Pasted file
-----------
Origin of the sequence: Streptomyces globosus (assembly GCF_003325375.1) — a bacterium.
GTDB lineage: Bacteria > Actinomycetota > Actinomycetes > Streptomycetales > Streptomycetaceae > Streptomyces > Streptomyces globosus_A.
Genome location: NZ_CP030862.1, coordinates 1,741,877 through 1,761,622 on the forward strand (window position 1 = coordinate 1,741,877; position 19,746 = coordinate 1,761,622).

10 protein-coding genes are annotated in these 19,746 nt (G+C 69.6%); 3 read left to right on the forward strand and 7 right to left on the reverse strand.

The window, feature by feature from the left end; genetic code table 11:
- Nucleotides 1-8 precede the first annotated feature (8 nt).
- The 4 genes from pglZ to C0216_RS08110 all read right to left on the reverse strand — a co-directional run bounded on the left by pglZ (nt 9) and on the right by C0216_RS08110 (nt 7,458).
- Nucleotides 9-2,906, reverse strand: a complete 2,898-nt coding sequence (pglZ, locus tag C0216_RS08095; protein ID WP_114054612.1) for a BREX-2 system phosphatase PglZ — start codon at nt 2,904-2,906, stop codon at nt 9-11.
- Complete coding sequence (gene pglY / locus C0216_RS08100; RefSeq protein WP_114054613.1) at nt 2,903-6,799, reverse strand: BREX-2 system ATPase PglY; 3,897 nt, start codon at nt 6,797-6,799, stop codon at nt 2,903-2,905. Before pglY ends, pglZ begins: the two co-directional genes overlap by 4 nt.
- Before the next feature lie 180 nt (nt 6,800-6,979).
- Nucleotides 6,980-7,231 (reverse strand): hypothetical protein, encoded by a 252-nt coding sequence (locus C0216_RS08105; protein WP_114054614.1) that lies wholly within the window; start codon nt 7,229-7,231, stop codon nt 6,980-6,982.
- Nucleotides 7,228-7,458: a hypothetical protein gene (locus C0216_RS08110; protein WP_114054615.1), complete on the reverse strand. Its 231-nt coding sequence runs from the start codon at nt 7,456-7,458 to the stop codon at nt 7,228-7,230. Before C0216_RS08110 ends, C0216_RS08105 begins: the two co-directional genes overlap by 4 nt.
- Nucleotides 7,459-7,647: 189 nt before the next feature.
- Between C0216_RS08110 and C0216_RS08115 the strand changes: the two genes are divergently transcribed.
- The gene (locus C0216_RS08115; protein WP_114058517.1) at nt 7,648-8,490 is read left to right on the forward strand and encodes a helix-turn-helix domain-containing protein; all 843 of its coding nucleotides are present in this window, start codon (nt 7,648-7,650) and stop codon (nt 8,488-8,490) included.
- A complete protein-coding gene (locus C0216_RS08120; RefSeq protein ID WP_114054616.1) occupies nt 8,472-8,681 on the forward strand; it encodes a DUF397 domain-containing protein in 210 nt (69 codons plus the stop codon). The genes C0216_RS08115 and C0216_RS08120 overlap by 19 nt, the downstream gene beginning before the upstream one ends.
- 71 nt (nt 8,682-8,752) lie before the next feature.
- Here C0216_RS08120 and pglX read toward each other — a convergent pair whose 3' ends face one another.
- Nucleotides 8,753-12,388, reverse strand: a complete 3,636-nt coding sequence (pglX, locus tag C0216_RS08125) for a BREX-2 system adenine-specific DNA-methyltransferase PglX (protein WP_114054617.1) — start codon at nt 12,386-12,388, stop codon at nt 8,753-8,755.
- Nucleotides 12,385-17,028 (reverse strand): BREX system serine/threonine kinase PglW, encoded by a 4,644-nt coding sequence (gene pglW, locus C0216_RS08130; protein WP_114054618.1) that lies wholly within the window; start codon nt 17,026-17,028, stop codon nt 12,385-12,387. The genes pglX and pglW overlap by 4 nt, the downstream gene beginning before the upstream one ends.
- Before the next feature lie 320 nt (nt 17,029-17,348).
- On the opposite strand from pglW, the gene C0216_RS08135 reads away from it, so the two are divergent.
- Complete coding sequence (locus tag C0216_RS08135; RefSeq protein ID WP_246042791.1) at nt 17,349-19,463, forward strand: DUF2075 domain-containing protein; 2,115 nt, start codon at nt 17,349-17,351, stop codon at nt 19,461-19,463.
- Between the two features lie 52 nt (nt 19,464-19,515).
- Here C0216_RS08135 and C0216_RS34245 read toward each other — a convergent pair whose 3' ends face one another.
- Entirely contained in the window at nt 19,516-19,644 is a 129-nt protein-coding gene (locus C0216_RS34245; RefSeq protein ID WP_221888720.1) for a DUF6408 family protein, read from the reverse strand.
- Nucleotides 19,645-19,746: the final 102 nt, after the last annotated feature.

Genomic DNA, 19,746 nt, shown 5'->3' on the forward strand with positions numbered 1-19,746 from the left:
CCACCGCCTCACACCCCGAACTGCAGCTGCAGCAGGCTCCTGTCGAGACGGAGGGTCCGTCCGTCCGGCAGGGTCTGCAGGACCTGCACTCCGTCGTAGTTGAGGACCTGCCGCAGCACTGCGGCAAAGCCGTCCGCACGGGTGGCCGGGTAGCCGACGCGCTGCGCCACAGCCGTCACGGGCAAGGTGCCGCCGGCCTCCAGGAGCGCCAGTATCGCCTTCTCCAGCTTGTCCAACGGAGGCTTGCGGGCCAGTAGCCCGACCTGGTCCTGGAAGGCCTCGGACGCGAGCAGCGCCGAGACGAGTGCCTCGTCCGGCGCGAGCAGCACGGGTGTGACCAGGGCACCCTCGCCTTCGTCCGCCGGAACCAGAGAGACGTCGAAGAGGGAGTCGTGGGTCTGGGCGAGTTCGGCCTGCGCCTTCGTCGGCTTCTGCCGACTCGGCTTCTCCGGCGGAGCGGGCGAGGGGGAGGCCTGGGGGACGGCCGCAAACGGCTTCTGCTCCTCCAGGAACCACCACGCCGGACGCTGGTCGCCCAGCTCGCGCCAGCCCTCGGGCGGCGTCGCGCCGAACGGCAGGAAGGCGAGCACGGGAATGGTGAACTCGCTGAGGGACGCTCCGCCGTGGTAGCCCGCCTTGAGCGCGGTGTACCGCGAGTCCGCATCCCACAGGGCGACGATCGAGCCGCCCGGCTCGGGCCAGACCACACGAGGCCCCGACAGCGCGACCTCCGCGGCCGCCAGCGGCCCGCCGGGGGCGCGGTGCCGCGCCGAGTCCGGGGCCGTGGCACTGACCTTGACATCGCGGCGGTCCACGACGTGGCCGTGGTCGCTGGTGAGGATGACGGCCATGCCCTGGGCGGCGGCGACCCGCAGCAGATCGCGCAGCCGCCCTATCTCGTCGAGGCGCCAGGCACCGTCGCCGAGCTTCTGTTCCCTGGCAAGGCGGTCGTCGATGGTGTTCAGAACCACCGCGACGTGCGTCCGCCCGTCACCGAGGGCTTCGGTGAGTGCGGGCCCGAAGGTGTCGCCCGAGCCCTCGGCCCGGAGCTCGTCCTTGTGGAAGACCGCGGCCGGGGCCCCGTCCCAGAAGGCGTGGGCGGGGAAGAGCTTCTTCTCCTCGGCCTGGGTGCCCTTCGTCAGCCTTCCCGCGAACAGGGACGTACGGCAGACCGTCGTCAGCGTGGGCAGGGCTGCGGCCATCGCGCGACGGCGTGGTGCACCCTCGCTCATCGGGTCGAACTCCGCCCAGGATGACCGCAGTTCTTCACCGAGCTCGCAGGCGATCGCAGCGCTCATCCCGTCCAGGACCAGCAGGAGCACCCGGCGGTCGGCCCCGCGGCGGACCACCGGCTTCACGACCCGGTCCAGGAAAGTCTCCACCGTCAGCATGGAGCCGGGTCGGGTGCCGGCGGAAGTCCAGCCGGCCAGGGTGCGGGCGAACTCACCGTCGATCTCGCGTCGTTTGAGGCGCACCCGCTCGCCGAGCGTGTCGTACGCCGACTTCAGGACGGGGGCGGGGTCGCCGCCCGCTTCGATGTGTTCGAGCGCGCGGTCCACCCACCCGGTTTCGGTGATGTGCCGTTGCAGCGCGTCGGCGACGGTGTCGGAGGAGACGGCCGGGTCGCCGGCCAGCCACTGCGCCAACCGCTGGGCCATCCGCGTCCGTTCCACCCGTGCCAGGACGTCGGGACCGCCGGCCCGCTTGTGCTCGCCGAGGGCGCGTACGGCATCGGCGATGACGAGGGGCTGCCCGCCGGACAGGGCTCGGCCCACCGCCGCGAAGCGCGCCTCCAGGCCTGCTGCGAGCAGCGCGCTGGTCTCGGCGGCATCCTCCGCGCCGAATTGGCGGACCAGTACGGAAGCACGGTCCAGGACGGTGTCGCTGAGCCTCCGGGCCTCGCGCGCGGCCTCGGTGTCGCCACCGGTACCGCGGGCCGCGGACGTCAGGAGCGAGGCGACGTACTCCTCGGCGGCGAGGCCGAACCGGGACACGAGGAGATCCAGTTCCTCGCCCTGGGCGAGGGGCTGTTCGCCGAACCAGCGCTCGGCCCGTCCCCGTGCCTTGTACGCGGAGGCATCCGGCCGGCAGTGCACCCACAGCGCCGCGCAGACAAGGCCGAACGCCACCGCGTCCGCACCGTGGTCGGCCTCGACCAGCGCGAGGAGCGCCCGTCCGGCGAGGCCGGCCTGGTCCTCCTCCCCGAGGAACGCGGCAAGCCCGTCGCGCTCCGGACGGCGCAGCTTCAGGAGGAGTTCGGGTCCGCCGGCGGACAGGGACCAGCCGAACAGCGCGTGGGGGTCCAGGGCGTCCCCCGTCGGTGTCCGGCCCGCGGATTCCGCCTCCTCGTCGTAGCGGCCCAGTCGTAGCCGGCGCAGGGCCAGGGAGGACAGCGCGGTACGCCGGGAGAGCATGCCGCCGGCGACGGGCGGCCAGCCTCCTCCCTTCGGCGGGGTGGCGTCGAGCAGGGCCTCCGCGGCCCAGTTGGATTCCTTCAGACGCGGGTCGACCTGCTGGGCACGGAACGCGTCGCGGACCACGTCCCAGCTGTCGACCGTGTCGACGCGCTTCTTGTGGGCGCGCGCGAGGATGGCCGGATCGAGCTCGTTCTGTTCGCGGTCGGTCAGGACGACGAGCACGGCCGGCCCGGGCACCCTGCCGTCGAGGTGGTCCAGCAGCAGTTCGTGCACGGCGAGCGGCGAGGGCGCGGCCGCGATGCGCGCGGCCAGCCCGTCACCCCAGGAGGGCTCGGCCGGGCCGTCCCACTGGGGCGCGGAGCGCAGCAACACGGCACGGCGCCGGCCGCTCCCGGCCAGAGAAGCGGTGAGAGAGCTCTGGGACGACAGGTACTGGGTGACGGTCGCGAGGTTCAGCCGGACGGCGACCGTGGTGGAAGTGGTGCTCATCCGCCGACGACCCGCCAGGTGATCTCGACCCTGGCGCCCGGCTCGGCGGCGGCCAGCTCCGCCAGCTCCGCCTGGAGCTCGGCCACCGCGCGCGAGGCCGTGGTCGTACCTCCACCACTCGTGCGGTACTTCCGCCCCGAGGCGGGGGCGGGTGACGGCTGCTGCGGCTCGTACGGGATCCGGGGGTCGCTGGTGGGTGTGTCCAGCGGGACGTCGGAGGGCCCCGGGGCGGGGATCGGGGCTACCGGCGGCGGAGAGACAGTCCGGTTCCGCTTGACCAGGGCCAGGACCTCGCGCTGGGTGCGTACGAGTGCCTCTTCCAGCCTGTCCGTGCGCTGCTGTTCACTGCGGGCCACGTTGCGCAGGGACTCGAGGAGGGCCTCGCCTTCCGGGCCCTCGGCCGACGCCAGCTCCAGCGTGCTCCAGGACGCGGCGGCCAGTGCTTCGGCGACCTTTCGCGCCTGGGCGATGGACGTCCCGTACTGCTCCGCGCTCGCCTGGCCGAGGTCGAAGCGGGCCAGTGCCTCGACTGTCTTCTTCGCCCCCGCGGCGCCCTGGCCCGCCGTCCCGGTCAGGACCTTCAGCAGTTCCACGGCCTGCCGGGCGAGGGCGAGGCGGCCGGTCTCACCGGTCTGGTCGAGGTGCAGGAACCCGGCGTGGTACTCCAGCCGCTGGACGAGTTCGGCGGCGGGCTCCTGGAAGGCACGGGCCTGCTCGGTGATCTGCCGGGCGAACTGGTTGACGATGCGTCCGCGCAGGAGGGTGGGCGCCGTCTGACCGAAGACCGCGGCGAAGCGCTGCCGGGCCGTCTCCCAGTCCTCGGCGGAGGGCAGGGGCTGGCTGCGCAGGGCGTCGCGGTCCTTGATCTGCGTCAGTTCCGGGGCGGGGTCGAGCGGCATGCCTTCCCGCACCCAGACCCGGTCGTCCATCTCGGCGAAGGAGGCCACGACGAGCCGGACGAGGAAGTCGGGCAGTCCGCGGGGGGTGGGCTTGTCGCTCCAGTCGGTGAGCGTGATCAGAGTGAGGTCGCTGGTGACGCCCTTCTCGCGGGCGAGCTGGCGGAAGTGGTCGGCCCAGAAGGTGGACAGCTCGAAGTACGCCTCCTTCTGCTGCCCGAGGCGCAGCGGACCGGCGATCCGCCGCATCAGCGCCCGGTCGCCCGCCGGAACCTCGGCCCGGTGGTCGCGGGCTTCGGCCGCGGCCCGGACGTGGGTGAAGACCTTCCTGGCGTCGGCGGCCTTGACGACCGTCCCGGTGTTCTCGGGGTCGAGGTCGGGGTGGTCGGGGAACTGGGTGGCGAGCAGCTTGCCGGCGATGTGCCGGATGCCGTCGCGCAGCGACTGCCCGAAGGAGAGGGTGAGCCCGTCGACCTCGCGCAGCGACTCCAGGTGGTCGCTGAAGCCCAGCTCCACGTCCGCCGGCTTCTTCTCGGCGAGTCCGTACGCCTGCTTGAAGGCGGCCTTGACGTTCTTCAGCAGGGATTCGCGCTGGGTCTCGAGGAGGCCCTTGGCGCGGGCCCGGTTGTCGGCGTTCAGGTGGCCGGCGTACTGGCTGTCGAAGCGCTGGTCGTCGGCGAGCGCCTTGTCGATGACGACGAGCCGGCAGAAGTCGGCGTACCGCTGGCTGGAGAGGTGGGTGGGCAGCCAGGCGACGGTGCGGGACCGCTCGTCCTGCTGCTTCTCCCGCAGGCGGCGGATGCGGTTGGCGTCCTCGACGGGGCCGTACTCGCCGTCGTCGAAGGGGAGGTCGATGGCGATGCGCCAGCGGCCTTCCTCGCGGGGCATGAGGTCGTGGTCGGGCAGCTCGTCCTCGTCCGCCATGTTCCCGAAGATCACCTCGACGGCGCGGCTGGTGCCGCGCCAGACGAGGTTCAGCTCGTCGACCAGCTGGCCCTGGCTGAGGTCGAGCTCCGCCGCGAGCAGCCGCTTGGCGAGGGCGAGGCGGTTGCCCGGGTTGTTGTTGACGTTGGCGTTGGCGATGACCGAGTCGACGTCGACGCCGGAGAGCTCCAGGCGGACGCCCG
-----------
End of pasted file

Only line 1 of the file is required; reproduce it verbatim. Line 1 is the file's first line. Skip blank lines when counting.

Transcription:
Origin of the sequence: Streptomyces globosus (assembly GCF_003325375.1) — a bacterium.